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|| SportsShooter.com: News Item: Posted 2007-04-25

#100: Chimping: Sign Of Our Times?
By Bryan Moss

Photo by Bryan Moss / Life in Corydon

Photo by Bryan Moss / Life in Corydon

Do you think Bryan Moss chimped after he shot this picture?
Chimping'... a series of photographers all looking at their screens like monkeys!
Robert Deutsch, USA Today in a 1999 article of the Sports Shooter Newsletter (http://www.sportsshooter.com/news/212)

In the Film Age (kind of like the Stone Age of photography), I used to watch crowds of photographers at the end of the basketball floor put their cameras down after the ball had gone through the basket. Some picked up long lenses to follow the action to the other end of the floor, but many just waited until the players returned to their end of the floor.

I always wondered, why did they stop shooting? Were their arms tired? Was there some commentary about the play they needed to share with their colleagues? Were they just lazy?

Now when I watch the photographer crowds, their behavior is different. After a play ends, some pick up long lenses, but most immediately check the backs of their cameras to look at the pictures they just shot.

My question is still, "Why?" I'm a strong advocate of intuitive photography, and I believe that to enable your intuition, you must keep your camera focused on the event you're photographing. At all times. Shoot what's in front of you. Always. Don't give the conscious, logical, calculating (and boring) part of your brain an opportunity to seize control of the camera. Don't listen to the little voice that tells you something's not a picture. Shoot it. If it's not any good, you can trash it later.

It's simple. When you lower the camera to look at your past pictures, you're missing current pictures. Robert Hanashiro told me that during one NCAA tournament game, just for the fun of it, he took a picture of the Wisconsin basketball coach every time the photographer next to him was chimping. He says he ended up with a nice picture story that the other photographer never even saw.

I think the serious answer to the "Why?" about chimping is mostly curiosity, to see how well you did, to see how close you got to a good picture of a big play. And for one reason or another, a lot of photographers are after something specific, and if they look at what they shot, they can determine if they have it yet.

Back in the Film Age it wasn't at all unusual for a sports editor to order up a two-column of the star player. Once you had it, you could go back to the office. (A friend of mine once put a stack of prints upside down on that same sports editor's desk. The editor counted the prints, without looking at any of them, and said, "OK, that's enough. You can go." Ahh, the good old days…)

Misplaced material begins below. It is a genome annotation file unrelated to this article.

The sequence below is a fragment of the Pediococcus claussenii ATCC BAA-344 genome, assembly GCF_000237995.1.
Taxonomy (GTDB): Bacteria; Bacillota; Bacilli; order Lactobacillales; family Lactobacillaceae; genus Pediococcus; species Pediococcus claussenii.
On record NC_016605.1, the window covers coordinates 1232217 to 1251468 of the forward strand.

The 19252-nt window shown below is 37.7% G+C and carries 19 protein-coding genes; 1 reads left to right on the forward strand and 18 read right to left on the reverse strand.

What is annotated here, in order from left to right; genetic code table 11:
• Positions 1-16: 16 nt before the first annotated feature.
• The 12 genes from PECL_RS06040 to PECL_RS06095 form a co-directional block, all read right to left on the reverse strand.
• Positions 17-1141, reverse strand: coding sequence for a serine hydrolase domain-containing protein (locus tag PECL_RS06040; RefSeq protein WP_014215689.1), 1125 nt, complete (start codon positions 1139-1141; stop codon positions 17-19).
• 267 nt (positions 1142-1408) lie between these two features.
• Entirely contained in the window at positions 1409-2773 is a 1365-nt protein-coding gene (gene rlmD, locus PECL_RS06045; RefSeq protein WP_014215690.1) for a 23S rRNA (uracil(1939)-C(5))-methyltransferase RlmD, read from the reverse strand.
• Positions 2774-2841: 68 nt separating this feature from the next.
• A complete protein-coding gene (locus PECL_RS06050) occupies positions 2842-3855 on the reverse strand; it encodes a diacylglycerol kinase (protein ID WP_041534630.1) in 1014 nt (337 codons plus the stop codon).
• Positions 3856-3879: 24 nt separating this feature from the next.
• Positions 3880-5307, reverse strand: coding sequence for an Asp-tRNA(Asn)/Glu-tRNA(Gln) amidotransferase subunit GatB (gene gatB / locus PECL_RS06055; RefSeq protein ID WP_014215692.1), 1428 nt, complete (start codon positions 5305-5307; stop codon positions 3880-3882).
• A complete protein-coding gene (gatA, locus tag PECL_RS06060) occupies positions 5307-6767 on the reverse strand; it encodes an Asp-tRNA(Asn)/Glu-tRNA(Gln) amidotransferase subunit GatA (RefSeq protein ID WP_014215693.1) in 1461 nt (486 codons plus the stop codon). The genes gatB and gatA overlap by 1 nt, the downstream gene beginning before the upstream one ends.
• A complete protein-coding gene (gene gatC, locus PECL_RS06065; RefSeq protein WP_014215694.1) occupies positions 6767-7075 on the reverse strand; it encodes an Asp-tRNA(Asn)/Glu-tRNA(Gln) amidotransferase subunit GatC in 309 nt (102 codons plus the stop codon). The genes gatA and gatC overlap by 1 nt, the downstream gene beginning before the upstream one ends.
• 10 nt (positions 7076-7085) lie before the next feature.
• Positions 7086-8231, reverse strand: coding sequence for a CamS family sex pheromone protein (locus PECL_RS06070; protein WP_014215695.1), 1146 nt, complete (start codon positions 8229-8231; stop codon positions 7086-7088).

But the main reason to not chimp is because chimping severely limits your ability to get into the flow of the event, to get into a groove, into the Zone. You can't get immersed into what's happening if you're constantly stopping to look at the back of your camera. Looking at what you've shot is a way to see if you've done an adequate job. To find a picture that's good enough to make your bosses happy. But I think photographers should be like great athletes who constantly strive not to just be adequate, but to be outstanding.

It's the difference between the performances of an NBA team in a mid-season game, versus the performance of the same team in Game 7 of the championships. You want to be in championship form, and you can't be if you're constantly interrupting the flow of the event to chimp your work.

NOTE: Deutsch's article was about photographing tennis in an 11-hour-long stretch. In that time, there are plenty of gaps in the action to check your work. Nothing wrong with that. Being able to look at the picture you just shot can be a valuable tool, but too often it's overdone.

ALSO: In the interests of full disclosure, I acknowledge that I regularly chimp at the beginning of an event to make sure the camera is actually doing what it's supposed to do, i.e., recording pictures. And occasionally I do it to check a big play, but rarely.


(Bryan Moss has been on staff at some of the country's leading newspapers including the Courier Journal in Louisville and the San Jose Mercury News. He currently is the co-director of the White Cloud workshops with Mary Jo Moss: http://www.whitecloudworkshop.com. He is currently the editor and photographer on a hometown website he started, http://www.lifeincorydon.com. This is what's taking up his time these days. Adds Bryan: "For more alleged wisdom from me, buy a copy of my new book PhotoSynthesis, details at http://www.lifeinamerica.us/photosynthesis/. Among the topics it covers is how to get into the Zone when you're shooting.)

Related Links:
Book: PhotoSynthesis

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